"Where the buyer has been in de

.

[ocr errors]

(239 N. Y. $27, 147 N. E. 15.) fault in the payment of the price an that right, if such basis there be, unreasonable time.”

may not assist materially in the deThe result is the same:

termination of the concrete question "The seller shall not thereafter be before us. We are concerned with liable to the buyer upon the contract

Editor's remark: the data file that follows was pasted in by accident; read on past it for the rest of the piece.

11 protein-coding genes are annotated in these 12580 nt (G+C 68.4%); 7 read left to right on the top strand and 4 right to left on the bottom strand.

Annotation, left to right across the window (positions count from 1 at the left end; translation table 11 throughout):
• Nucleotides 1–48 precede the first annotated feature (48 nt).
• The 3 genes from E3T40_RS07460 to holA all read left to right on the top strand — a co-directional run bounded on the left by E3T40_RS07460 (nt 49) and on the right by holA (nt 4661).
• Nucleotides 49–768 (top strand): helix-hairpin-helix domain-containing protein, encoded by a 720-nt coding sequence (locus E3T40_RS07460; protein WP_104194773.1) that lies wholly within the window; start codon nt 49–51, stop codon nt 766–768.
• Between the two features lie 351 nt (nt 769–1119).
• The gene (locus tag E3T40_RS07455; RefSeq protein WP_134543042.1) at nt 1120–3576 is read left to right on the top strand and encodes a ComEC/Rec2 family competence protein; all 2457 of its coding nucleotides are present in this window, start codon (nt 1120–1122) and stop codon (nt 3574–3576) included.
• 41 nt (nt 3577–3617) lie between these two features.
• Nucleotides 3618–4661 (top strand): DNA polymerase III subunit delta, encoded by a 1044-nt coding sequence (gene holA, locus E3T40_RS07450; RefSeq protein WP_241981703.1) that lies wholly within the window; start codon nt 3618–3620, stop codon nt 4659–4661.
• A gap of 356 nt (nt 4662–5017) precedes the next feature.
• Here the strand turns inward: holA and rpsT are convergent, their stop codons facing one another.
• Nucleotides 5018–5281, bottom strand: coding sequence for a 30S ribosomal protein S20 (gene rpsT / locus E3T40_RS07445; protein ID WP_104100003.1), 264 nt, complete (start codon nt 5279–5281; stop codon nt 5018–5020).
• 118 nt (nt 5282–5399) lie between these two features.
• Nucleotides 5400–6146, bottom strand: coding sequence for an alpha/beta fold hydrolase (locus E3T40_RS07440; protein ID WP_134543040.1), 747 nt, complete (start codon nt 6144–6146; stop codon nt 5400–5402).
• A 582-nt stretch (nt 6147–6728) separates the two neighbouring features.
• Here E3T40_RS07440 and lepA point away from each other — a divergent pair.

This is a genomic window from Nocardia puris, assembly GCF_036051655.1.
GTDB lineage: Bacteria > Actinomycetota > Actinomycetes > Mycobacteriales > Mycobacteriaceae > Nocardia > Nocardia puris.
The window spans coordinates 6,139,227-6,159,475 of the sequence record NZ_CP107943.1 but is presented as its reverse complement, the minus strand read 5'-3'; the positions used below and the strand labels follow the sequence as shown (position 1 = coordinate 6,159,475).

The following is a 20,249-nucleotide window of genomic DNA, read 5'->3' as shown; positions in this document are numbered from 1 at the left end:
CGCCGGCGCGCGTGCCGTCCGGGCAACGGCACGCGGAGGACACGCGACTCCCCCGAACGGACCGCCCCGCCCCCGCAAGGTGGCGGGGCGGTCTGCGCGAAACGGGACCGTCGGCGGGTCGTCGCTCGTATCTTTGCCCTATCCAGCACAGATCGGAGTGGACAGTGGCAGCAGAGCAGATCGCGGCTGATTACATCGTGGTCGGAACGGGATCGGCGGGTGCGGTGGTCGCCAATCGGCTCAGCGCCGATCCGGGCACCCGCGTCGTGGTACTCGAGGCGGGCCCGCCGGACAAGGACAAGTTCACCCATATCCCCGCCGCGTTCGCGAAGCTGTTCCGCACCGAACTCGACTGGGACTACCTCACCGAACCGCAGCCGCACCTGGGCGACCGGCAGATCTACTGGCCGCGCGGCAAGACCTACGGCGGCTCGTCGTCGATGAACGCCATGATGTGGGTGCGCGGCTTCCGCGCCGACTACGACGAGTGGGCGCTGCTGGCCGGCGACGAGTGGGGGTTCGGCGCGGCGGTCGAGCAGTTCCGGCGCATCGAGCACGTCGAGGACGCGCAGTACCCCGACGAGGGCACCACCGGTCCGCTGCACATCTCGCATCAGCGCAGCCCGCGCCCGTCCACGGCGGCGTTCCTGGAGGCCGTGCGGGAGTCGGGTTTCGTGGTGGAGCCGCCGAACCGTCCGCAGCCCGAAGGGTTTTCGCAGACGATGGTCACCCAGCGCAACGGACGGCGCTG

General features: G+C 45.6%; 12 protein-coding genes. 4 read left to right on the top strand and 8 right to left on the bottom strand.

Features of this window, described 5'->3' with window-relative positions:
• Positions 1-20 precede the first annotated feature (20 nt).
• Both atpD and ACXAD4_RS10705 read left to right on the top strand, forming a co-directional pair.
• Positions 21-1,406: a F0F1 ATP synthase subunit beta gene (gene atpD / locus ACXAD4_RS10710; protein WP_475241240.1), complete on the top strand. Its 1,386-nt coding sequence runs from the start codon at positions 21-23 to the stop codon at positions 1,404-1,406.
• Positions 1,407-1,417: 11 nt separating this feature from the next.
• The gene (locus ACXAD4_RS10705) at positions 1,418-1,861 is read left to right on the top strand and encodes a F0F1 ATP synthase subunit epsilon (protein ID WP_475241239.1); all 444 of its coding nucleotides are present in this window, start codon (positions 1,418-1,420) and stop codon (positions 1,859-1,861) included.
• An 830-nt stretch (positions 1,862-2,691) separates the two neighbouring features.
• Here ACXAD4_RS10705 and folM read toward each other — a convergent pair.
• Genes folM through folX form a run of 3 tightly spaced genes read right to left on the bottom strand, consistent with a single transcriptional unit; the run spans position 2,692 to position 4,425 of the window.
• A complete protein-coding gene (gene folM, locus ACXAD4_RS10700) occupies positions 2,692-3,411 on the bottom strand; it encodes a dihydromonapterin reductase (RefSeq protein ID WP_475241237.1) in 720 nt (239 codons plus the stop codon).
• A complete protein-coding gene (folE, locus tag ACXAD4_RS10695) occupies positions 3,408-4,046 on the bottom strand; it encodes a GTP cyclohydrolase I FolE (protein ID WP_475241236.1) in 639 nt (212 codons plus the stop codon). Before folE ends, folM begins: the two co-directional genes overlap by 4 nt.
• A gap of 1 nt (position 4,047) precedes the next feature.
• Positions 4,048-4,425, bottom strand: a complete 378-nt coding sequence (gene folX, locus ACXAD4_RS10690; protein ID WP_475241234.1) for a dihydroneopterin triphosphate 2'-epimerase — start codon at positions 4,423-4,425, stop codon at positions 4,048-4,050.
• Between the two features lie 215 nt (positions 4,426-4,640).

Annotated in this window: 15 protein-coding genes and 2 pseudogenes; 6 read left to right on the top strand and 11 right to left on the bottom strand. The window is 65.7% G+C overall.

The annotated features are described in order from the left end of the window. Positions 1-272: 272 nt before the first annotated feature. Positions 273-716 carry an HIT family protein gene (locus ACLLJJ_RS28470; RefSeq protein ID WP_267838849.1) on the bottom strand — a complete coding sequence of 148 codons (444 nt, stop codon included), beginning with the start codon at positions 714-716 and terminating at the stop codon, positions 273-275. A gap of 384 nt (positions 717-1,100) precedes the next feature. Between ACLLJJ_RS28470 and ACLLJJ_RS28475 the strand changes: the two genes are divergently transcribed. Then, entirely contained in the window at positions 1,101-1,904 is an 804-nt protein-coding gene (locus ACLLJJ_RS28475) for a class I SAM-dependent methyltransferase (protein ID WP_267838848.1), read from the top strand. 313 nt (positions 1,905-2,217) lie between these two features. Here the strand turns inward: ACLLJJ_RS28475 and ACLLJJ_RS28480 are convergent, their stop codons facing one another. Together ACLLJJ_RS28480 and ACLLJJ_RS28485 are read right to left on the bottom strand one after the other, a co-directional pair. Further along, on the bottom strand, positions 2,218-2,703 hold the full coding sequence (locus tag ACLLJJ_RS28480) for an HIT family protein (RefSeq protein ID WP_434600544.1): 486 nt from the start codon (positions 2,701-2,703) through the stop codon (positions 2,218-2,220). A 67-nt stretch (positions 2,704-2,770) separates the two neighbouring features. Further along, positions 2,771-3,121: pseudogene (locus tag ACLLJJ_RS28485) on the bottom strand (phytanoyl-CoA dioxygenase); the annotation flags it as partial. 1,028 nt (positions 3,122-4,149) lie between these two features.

the substance of the rights given by to sell or the sale, but may recover the statute. It is said that under $ from the buyer damages for any loss 142 a seller who rescinds the sale occasioned by the breach of the con- may resell thereafter for his own tract or the sale."